Though it reduced the size and also this code is much more maintainable but again the problem of writing the separate read,write functions for each file was still there.  The solution should be more generic  :think   .

3rd Attempt (may be 5th or 6th  :??: ) : Polymorphism was the answer......
Using Generics in Java and Interfaces I was able to reduce LOC from approx. 500 to 60. And also i just have to call the same function even for new classes (i showed this for 5 different files or classes, Groups, Newsletters,Subscribers,Log and Settings). In this code it doesn't matter how many number of classes you use for your data.
==>Remember I've only posted two methods in the previous code, there is more in that.

Problems : I'd like to see what you have to have to say on this. :think
 

public class NewsEdit
{
 public static 
ArrayList<NewsletterletterList;
 public static 
ArrayList<GroupgroupList;
 public static 
ArrayList<SubscribersubsList;
 public static 
ArrayList<LoglogList;
 public static 
ArrayList<MsettingssettingsList;

public static <
extends FileInterfacevoid readFiles(){
 
letterList=new ArrayList<Newsletter>() ;
 
groupList=new ArrayList<Group>();
 
subsList=new ArrayList<Subscriber>();
 
logList=new ArrayList<Log>();
 
settingsList = new ArrayList<Msettings>();
 
 
letterList=(ArrayList<Newsletter>)(ArrayList<T>)readFile(new File("Letterfile"));
 
groupList=(ArrayList<Group>)(ArrayList<T>)readFile(new File("Grfile"));
 
subsList=(ArrayList<Subscriber>)(ArrayList<T>)readFile(new File("Subsfile"));
 
logList=(ArrayList<Log>)(ArrayList<T>)readFile(new File("Logfile"));
 
settingsList=(ArrayList<Msettings>)(ArrayList<T>)readFile(new File("Settingsfile"));
}
public  static <
extends FileInterfaceArrayList<TreadFile(File file){
    
ArrayList<T> List = new ArrayList<T>();
        try
        {
           
ObjectInputStream reader = new ObjectInputStream(new FileInputStream(file));
            List=(
ArrayList<T>)reader.readObject();
            
reader.close();
         }
        catch(
Exception e)
        {
            
System.out.println("File : Empty");
        }
        return List;
}
public static <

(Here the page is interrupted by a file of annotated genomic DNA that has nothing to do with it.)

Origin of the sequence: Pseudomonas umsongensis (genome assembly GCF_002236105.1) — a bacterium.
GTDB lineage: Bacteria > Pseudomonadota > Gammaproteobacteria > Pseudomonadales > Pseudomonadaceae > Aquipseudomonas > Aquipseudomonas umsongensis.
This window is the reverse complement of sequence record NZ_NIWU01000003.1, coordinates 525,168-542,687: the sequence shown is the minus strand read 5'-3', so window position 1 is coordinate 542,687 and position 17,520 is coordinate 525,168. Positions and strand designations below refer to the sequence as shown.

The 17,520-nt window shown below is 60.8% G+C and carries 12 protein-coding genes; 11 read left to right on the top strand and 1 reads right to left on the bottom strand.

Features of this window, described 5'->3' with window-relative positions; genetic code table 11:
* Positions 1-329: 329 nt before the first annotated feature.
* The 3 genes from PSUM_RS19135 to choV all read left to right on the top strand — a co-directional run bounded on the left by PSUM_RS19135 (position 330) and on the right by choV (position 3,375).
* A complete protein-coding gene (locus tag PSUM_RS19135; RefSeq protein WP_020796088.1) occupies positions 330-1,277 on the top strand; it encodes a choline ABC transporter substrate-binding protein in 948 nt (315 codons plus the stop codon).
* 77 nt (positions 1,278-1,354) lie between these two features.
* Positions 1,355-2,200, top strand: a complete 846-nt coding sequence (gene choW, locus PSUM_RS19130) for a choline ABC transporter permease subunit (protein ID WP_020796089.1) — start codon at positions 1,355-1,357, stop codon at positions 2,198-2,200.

extends FileInterfacevoid createNew(File file,ArrayList<Tins){
   
try
{
ObjectOutputStream writer = new ObjectOutputStream(new FileOutputStream(file));
               
writer.writeObject(ins);
     
writer.close();
}

catch(
IOException e)
{
System.out.println("Couldn't write out");           
}
}
public static <
extends FileInterfaceArrayList<Tdelete(int row,File file,ArrayList<Tins){
            
ins.remove(row);
            if(
ins.isEmpty())
            {
                
file.delete();
            }
            else
            {
                
createNew(file,ins);
            }
return(
ins);
}
}



You must me wondering where is encapsulation and inheritance......

Encapsulation : It's used in your data code (like Groups, Newsletters). I encapsulated what can change in future into separate classes. Your code which should not change like NewsEdit class should be separate from the code which can change. (There's much more in encapsulation.  :xd: )

Inheritance : Instead of interface (FileInterface here), you could've used any other simple class which would add some common functionality to your all data (it was not needed here). And then that class could be used for implementing polymorphism. The common functions in the FileInterface class was used at many other places (not shown here) to implement polymorphism.

« Last Edit: January 10, 2012, 12:19:48 am by SagarDabas »
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Offline SagarDabas

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Encapsulation,Inheritance and Polymorphism
« Reply #1 on: December 28, 2011, 01:50:36 pm »
pdf attached

1. OOPS, Classes and Objects.
2. Inheritance, Polymorphism and Encapsulation.
3. IS-A and HAS-A relationship.
4. Designing OO application step by step.
« Last Edit: December 28, 2011, 02:05:45 pm by SagarDabas »